The World Health Organization says that the chances of the globe suffering from a worldwide pandemic continue to increase. But along with the increased risk of a global outbreak is the fact that humanity is far from ready for it to happen.
If a similar situation to the Spanish Influenza outbreak of 1918 occurred now, instead of 50 million deaths, over 80 million could die. A global catastrophe of that magnitude could wipe out 5% of the population. “The world is not prepared,” the report from the Global Preparedness Monitoring Board (GPMB), co-convened by the World Bank and the World Health Organization (WHO), warned.
“For too long, we have allowed a cycle of panic and neglect when it comes to pandemics: we ramp up efforts when there is a serious threat, then quickly forget about them when the threat subsides. It is well past time to act.”
While disease, epidemics, and pandemics have always existed, greater population density and the ability to travel anywhere in the world within 36 hours means disease can spread rapidly through a country and then go worldwide. The WHO report additionally warns that technological advancements can also provide the laboratory environments for new disease-causing microorganisms to be created, increasing the risk of a future global pandemic.
“All parts of society and the international community have made progress in preparing to face health emergencies, but current efforts remain grossly insufficient,” the report said. The WHO called for world leaders to take seven concrete actions to lessen the risk, including monitoring progress during international summits, creating multi-year disaster plans, strengthening United Nations coordination, and building preparation systems across all sectors.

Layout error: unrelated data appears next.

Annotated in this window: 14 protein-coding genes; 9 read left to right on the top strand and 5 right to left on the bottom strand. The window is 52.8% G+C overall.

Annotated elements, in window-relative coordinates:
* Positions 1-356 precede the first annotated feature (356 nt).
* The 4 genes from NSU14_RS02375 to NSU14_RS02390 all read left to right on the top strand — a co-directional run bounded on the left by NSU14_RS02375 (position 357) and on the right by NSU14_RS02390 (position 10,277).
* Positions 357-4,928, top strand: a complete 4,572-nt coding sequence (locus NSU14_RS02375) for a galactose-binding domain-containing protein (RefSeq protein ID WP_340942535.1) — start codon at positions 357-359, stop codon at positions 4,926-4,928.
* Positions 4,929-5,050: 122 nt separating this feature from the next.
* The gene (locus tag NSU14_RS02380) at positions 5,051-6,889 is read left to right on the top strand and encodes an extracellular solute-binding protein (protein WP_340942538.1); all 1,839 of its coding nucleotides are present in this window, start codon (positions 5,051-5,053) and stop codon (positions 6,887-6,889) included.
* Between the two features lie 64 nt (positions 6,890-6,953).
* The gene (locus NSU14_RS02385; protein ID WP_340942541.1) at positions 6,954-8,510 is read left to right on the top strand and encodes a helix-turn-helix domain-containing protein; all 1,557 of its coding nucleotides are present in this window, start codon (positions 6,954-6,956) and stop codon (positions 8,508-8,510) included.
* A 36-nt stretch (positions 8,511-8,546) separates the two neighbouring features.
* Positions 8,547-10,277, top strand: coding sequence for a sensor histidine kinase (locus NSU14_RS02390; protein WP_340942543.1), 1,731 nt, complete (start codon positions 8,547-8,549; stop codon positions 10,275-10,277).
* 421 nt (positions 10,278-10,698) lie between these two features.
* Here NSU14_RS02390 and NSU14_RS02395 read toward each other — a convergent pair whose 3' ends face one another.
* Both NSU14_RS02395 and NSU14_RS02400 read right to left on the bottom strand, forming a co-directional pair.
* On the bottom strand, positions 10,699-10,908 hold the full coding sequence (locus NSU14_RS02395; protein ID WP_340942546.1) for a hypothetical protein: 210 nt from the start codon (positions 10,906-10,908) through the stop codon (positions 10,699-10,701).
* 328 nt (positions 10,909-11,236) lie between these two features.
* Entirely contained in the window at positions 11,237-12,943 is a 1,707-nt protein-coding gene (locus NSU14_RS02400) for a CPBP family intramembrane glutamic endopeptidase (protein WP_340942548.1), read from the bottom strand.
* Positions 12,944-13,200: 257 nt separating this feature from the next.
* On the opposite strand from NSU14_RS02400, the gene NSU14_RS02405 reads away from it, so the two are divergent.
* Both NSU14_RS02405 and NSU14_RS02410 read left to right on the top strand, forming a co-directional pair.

But instead of relying on governments and the political ruling class to take care of you, why not prepare on your own? If you believe there’s a pandemic possible, perhaps instead of hoping there isn’t one, you should make sure you can survive.
You’ll want to hunker down in your home as soon as possible and keep it as clean as possible to reduce the risk of getting sick. You should also build a “quarantine kit” or “pandemic survival kit” with some necessary items. These are the items you’ll want if you and your family stay home and are not ill, and the ones you’ll need if someone does become infected.
- Body Suits and N95 Masks
- Thick Plastic Sheeting (common at home improvement stores) and Duct tape or painters’ tape
- Simple and easy to clean cot
- Strong High Mil Trash Bags
- Hydration and Electrolyte Options (sports drinks or others)
- Immune Booster (pine needle tea, for example)
- High-quality disinfectant soap, bleach, and scrubbing tools
- 8. Disposable latex gloves
- 5-gallon bucket to act as a backup toilet (multiple would be preferred)
- Water – in this case, at least 2 gallons of water per person for up to 7 days if possible. More is better.
Should a person get sick, you’ll need to create a “quarantine room” to care for that person while keeping everyone else safe.
Across the ages, in every survival story, a disaster of some sort plays a prominent role. Sometimes the part is played by the government, sometimes it is played by Mother Nature, and other times, the role is taken on by a random mishap. If we have learned one thing studying the history of disasters, it is this: those who are prepared have a better chance at survival than those who are not. A crisis rarely stops with a triggering event. The aftermath can spiral, having the capacity to cripple our normal ways of life. Because of this, it’s important to have a well-rounded approach to our preparedness efforts. Due to the overwhelming nature of preparedness, we have created the Prepper’s Blueprint to help get you and your family ready for life’s unexpected emergencies. To make a more comprehensive, easy-to-follow program, The Prepper’s Blueprint has been simplified and divided up in a way to help you make sense of all the preparedness concepts and supply lists provided. We have divided the chapters into layers of preparedness.